EEG Open Source hardware and software search

A couple of months in the laboratory can frequently save a couple of hours in the library.

Frank Westheimer

And now we have Google 😉 In an attempt to avoid some of that time in the lab lining up a load of analogue filters I was tempted to go DSP, but I lack the DSP smarts to do this in hardware, so I turned to the Big G again. Turns out I didn’t spend enough time in the library.

An EEG has two technical challenges, the hardware of the signal-conditioning amplifiers, and then the display mechanism, which was an analogue filter bank and LEDs in the original Mind mirror, and a computer display afterwards. This is software, and in modern practice this hardware/software division is clear. There has been a lot of open source activity in this field, although as it happens I am still drawn to the retro.

Hardware

There are two big open source/hardware projects for EEG hardware that I can find. OpenBCI seems to be in the lead with a multichannel board that digitises 16 channels of EEG and sends this via Bluetooth to a computer. There is another one, OpenEEG, which seems to be at least 15 years old. Anybody who still keeps their introductory material in Adobe Flash has clearly not kept up with the times. 1

The obvious one to favour is OpenBCI, but there’s one small problem. It’s shockingly expensive. A Cyton + Daisy RF module gives me an impressive 16 channels for about a thousand dollars. In comparison, the Vilistus 4 interface is £650 (£850 with Bluetooth).

£540? You have to be kidding, right?

Unfortunately in the latter case one has to buy a 1984 DOS looking piece of software for £540, which is apparently the most advanced Mind Mirror program yet. Even if I were a billionaire it would pain me to hand over £540 for something that looks like an old program I wrote for a BBC Micro in the late 1980s tracking galvanic skin resistance. But compared to OpenBCI their hardware is pretty good value.

OpenEEG has the problem of being 10-15 years old. The schematic is from 2003, but pretty much how I would have done it. It doesn’t base it all on a proprietary chip, if I blow the input up the INA114P can be changed out for about £7. It’s available for ~£75 assembled, which is sort of within the groove. I’m kind of up to £200 interested in this, not much more. It’s only two channel. I could get the digital interface for another £50.

So although it’s old, OpenEEG matches my budget and requirements better. There’s not much point in me trying to wrangle the analogue front-end myself, unless I use active electrodes, in which case I can lose the INA114P and I may as well make the analogue back-end LPF of OpenEEG on veroboard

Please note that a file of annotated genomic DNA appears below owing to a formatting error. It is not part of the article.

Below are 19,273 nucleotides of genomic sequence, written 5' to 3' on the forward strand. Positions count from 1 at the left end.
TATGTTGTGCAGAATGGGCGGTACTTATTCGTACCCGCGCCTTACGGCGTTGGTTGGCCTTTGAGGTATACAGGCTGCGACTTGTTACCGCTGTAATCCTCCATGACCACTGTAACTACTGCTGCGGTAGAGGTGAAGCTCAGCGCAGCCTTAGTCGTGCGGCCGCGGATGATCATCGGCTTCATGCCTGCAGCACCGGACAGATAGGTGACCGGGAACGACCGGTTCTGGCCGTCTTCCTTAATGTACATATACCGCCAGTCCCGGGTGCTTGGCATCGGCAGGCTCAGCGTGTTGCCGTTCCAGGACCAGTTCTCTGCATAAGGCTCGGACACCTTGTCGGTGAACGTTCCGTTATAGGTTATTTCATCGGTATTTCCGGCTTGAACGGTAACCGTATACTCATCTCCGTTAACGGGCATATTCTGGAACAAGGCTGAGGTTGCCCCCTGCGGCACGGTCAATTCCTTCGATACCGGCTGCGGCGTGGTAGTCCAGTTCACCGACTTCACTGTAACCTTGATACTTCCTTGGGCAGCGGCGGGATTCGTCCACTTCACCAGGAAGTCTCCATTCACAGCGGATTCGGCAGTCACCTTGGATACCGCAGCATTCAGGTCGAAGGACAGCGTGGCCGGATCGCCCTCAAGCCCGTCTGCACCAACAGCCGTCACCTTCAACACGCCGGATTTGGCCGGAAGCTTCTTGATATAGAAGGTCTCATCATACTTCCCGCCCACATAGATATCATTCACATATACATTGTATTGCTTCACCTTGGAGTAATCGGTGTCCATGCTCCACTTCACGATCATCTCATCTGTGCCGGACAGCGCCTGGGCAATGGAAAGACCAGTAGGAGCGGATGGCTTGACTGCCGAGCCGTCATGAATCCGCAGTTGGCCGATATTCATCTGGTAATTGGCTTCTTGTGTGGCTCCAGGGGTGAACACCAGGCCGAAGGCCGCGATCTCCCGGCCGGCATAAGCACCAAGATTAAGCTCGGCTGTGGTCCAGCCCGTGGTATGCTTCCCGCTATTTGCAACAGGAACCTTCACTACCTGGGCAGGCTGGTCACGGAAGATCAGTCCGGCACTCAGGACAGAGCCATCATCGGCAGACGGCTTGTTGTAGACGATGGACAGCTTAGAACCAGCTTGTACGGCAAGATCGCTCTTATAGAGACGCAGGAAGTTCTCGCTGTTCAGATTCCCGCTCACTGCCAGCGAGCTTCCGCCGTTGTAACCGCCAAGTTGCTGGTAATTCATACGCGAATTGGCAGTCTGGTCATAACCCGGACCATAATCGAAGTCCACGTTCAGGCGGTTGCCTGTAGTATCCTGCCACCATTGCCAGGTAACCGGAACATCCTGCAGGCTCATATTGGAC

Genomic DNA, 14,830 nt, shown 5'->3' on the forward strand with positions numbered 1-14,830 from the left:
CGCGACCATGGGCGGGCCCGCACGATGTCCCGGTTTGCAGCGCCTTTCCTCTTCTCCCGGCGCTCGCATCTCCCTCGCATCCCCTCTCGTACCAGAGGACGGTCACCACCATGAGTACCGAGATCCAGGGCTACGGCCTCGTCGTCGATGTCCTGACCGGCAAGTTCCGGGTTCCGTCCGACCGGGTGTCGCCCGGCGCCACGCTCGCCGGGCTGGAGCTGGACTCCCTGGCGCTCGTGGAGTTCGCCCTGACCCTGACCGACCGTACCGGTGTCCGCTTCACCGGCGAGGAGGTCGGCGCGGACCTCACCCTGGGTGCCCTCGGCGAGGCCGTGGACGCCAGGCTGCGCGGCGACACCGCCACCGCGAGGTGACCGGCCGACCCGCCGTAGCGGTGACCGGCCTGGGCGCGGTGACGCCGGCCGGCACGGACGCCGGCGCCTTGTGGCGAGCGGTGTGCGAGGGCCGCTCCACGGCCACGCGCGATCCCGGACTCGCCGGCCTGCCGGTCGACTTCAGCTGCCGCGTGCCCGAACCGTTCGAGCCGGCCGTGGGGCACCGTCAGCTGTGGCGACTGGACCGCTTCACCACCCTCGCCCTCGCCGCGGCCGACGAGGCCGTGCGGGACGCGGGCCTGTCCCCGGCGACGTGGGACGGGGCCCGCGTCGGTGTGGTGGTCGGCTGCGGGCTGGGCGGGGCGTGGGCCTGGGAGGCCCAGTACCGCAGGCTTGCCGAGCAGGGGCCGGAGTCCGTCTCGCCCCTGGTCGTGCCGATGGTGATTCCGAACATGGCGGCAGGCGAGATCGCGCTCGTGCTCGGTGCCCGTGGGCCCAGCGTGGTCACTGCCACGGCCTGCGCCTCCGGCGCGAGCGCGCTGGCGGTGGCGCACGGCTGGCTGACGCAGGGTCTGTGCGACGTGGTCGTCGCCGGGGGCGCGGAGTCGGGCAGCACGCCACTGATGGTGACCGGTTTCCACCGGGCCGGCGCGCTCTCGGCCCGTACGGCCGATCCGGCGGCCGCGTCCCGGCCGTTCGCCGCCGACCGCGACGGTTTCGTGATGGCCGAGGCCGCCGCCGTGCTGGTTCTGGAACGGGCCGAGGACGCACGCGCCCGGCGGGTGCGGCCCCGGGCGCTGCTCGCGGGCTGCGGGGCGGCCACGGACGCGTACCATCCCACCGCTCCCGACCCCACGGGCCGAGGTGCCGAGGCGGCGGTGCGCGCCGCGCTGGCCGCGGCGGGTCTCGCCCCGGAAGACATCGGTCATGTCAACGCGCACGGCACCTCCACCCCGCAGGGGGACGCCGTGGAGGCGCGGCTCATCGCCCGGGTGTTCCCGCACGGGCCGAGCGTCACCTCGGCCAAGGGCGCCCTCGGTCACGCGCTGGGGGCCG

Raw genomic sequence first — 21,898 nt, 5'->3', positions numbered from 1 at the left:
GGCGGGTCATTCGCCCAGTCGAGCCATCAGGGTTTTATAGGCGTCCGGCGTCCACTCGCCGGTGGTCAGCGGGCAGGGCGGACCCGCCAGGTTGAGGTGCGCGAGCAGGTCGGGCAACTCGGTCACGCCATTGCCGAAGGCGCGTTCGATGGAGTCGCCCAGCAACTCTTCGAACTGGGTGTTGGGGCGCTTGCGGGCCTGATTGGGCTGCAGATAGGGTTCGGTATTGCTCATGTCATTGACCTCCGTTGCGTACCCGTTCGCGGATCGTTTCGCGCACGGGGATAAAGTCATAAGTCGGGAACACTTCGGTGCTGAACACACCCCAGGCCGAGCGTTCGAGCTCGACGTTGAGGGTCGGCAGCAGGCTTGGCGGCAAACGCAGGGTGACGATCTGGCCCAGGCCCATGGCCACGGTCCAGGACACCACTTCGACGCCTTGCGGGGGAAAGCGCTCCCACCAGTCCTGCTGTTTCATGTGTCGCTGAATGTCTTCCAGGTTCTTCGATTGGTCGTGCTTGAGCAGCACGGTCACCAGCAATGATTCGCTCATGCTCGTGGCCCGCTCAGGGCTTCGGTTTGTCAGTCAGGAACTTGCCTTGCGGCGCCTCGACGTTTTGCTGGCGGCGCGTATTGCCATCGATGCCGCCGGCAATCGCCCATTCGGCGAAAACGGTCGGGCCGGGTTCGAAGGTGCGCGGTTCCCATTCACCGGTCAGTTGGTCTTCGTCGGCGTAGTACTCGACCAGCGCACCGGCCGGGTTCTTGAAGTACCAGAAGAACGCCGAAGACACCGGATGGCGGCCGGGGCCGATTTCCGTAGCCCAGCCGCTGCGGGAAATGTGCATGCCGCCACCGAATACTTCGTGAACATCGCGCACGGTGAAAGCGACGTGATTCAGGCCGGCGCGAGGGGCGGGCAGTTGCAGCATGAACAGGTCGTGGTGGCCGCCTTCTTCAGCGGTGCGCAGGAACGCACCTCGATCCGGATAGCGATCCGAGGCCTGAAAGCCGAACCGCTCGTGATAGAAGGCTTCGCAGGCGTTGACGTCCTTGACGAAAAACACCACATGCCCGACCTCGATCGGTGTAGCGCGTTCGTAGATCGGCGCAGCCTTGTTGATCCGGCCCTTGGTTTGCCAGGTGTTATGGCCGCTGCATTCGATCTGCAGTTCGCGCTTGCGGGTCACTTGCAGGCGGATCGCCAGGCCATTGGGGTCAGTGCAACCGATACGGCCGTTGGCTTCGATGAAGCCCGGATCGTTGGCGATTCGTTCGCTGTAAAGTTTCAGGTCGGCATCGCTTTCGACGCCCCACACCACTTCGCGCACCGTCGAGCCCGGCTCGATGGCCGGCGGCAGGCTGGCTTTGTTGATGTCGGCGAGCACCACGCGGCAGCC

Software

Looks like I am late to the party and EEGMIR from Jim Peters on the openEEG project had largely solved this for me more than 10 years ago. Now I just said a lot of rude things about Vilnius’s most advanced MM software looking fugly, and EEGMIR isn’t a thing of beauty either

but you can’t grouse about the price, if it works 😉 Instant win. Since it runs on Linux it will be Raspberry Pi friendly, in theory, though I have no idea of how much Linux has changed in the intervening 14 years. The nice thing about the Pi is all those GPIO pins – so I can hate on this display all I like, but if I want it to be on LEDs I can do it. And Jim Peters seems to be using IIR filters from the filter description language. I would need to purchase the £50 EEG Digital board or hack a PIC or an Arduino to output the openEEG type 2 serial data format. A 16F88 would probably cope a treat on two channels.

BrainBay’s developer manual describes the openEEG data format thusly:

The P2 Firmware Protocol was the initial transmission protocol of the OpenEEG
project, used by ModularEEG.
P2 uses 17 data bytes to transmit 6 channels of EEG data:
1: sync0; // synchronisation byte 1 = 0xa5
2: sync1; // synchronisation byte 2 = 0x5a
3: version; // version number = 2
4: count; // packet counter. Increases by 1 each packet.
5: Chn1low // channel 1 low byte
6: Chn1high // channel 2 high byte
7: Chn2low // channel 2 low byte
8: Chn2high // …
9: Chn3low
10: Chn3high
11: Chn4low
12: Chn4high
13: Chn5low
14: Chn5high
15: Chn6low
16: Chn6high // channel 6 high byte
17: switches; // State of PD5 to PD2, in bits 3 to 0.

To actually get timing info you have to get that from the firmware code comment

Packet Format Version 2

17-byte packets are transmitted from the ModularEEG at 256Hz, using 1 start bit, 8 data bits, 1 stop bit, no parity, 57600 bits per second.
Minimal transmission speed is 256Hz * sizeof(modeeg_packet) * 10 = 43520 bps.

Note that data is transmitted in big-endian format.
By this measure together with the unique pattern in sync0 and sync1 it is guaranteed, that re-sync (i.e after disconnecting the data line) is always safe.

and I believe the channels were 10-bit resolution, although the data format allows 16 bits

Big open source display software projects